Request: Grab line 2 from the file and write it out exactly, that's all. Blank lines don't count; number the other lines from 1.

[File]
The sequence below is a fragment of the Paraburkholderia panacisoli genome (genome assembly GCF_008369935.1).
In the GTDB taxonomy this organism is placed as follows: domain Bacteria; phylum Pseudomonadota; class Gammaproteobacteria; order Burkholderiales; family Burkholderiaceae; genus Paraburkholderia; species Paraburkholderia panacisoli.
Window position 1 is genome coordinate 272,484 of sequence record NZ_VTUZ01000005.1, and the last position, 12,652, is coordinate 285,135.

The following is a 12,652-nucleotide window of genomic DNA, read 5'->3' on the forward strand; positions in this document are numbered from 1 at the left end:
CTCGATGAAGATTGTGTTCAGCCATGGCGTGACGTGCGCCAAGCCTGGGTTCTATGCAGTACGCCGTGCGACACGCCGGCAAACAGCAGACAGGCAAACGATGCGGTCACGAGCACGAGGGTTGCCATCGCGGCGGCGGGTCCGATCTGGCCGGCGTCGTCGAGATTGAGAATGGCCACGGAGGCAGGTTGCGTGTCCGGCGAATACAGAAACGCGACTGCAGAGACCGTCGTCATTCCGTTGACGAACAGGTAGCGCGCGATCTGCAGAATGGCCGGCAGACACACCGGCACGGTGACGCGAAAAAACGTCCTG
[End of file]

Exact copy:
In the GTDB taxonomy this organism is placed as follows: domain Bacteria; phylum Pseudomonadota; class Gammaproteobacteria; order Burkholderiales; family Burkholderiaceae; genus Paraburkholderia; species Paraburkholderia panacisoli.